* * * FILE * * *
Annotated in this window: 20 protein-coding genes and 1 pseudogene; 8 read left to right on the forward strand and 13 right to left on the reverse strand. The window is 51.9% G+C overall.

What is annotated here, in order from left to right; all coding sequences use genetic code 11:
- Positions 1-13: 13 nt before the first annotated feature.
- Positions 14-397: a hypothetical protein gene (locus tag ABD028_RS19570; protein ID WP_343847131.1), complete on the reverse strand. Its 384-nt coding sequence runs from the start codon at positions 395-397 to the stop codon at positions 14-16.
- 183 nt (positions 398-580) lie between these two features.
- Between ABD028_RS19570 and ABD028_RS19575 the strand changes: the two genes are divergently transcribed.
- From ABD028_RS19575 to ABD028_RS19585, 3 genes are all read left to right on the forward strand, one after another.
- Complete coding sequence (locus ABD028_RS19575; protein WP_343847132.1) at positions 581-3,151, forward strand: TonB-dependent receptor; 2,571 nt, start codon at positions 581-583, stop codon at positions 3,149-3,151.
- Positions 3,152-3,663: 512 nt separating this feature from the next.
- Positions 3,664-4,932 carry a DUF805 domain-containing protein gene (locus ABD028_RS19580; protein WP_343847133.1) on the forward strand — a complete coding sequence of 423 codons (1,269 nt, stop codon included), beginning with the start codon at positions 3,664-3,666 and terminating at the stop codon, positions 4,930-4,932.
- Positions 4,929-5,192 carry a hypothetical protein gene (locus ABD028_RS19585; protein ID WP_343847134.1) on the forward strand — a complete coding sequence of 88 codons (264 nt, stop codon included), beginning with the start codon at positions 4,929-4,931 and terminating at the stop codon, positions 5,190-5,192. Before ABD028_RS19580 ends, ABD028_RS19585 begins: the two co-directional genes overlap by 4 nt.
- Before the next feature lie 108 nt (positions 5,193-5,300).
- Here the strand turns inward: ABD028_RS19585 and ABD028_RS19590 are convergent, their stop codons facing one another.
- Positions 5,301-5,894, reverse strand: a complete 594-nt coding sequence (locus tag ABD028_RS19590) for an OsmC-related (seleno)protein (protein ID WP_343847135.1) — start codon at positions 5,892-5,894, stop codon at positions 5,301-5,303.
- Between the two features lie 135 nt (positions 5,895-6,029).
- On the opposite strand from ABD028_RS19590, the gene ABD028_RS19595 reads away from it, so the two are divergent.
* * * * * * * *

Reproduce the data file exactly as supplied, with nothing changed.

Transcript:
Annotated in this window: 20 protein-coding genes and 1 pseudogene; 8 read left to right on the forward strand and 13 right to left on the reverse strand. The window is 51.9% G+C overall.

What is annotated here, in order from left to right; all coding sequences use genetic code 11:
- Positions 1-13: 13 nt before the first annotated feature.
- Positions 14-397: a hypothetical protein gene (locus tag ABD028_RS19570; protein ID WP_343847131.1), complete on the reverse strand. Its 384-nt coding sequence runs from the start codon at positions 395-397 to the stop codon at positions 14-16.
- 183 nt (positions 398-580) lie between these two features.
- Between ABD028_RS19570 and ABD028_RS19575 the strand changes: the two genes are divergently transcribed.
- From ABD028_RS19575 to ABD028_RS19585, 3 genes are all read left to right on the forward strand, one after another.
- Complete coding sequence (locus ABD028_RS19575; protein WP_343847132.1) at positions 581-3,151, forward strand: TonB-dependent receptor; 2,571 nt, start codon at positions 581-583, stop codon at positions 3,149-3,151.
- Positions 3,152-3,663: 512 nt separating this feature from the next.
- Positions 3,664-4,932 carry a DUF805 domain-containing protein gene (locus ABD028_RS19580; protein WP_343847133.1) on the forward strand — a complete coding sequence of 423 codons (1,269 nt, stop codon included), beginning with the start codon at positions 3,664-3,666 and terminating at the stop codon, positions 4,930-4,932.
- Positions 4,929-5,192 carry a hypothetical protein gene (locus ABD028_RS19585; protein ID WP_343847134.1) on the forward strand — a complete coding sequence of 88 codons (264 nt, stop codon included), beginning with the start codon at positions 4,929-4,931 and terminating at the stop codon, positions 5,190-5,192. Before ABD028_RS19580 ends, ABD028_RS19585 begins: the two co-directional genes overlap by 4 nt.
- Before the next feature lie 108 nt (positions 5,193-5,300).
- Here the strand turns inward: ABD028_RS19585 and ABD028_RS19590 are convergent, their stop codons facing one another.
- Positions 5,301-5,894, reverse strand: a complete 594-nt coding sequence (locus tag ABD028_RS19590) for an OsmC-related (seleno)protein (protein ID WP_343847135.1) — start codon at positions 5,892-5,894, stop codon at positions 5,301-5,303.
- Between the two features lie 135 nt (positions 5,895-6,029).
- On the opposite strand from ABD028_RS19590, the gene ABD028_RS19595 reads away from it, so the two are divergent.